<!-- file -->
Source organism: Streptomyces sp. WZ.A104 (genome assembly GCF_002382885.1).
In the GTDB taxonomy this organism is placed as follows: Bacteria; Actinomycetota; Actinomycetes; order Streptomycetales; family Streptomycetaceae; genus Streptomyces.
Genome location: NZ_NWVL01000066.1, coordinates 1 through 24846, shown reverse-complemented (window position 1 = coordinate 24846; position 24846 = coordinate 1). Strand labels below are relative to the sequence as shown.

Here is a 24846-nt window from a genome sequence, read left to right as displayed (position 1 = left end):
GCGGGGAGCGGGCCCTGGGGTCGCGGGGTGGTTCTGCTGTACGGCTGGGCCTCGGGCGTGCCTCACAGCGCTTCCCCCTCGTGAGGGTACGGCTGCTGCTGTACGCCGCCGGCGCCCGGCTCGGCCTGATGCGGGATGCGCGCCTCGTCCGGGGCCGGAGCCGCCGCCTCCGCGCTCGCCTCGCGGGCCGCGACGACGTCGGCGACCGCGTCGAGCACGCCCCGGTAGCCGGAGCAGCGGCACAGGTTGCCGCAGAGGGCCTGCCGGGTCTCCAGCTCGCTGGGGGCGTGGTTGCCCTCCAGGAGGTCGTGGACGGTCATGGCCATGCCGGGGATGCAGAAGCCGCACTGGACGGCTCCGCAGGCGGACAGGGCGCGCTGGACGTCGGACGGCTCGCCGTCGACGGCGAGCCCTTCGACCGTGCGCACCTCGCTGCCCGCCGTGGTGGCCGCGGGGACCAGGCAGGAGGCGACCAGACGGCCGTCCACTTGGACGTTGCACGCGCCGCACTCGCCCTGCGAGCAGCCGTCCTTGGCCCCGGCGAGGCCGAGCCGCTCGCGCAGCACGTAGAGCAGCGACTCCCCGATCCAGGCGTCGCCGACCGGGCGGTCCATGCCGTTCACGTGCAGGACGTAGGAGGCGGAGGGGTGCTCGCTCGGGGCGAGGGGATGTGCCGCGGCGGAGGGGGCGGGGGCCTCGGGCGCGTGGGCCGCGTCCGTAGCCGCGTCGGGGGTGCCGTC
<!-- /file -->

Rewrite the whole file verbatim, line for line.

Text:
Source organism: Streptomyces sp. WZ.A104 (genome assembly GCF_002382885.1).
In the GTDB taxonomy this organism is placed as follows: Bacteria; Actinomycetota; Actinomycetes; order Streptomycetales; family Streptomycetaceae; genus Streptomyces.
Genome location: NZ_NWVL01000066.1, coordinates 1 through 24846, shown reverse-complemented (window position 1 = coordinate 24846; position 24846 = coordinate 1). Strand labels below are relative to the sequence as shown.

Here is a 24846-nt window from a genome sequence, read left to right as displayed (position 1 = left end):
GCGGGGAGCGGGCCCTGGGGTCGCGGGGTGGTTCTGCTGTACGGCTGGGCCTCGGGCGTGCCTCACAGCGCTTCCCCCTCGTGAGGGTACGGCTGCTGCTGTACGCCGCCGGCGCCCGGCTCGGCCTGATGCGGGATGCGCGCCTCGTCCGGGGCCGGAGCCGCCGCCTCCGCGCTCGCCTCGCGGGCCGCGACGACGTCGGCGACCGCGTCGAGCACGCCCCGGTAGCCGGAGCAGCGGCACAGGTTGCCGCAGAGGGCCTGCCGGGTCTCCAGCTCGCTGGGGGCGTGGTTGCCCTCCAGGAGGTCGTGGACGGTCATGGCCATGCCGGGGATGCAGAAGCCGCACTGGACGGCTCCGCAGGCGGACAGGGCGCGCTGGACGTCGGACGGCTCGCCGTCGACGGCGAGCCCTTCGACCGTGCGCACCTCGCTGCCCGCCGTGGTGGCCGCGGGGACCAGGCAGGAGGCGACCAGACGGCCGTCCACTTGGACGTTGCACGCGCCGCACTCGCCCTGCGAGCAGCCGTCCTTGGCCCCGGCGAGGCCGAGCCGCTCGCGCAGCACGTAGAGCAGCGACTCCCCGATCCAGGCGTCGCCGACCGGGCGGTCCATGCCGTTCACGTGCAGGACGTAGGAGGCGGAGGGGTGCTCGCTCGGGGCGAGGGGATGTGCCGCGGCGGAGGGGGCGGGGGCCTCGGGCGCGTGGGCCGCGTCCGTAGCCGCGTCGGGGGTGCCGTC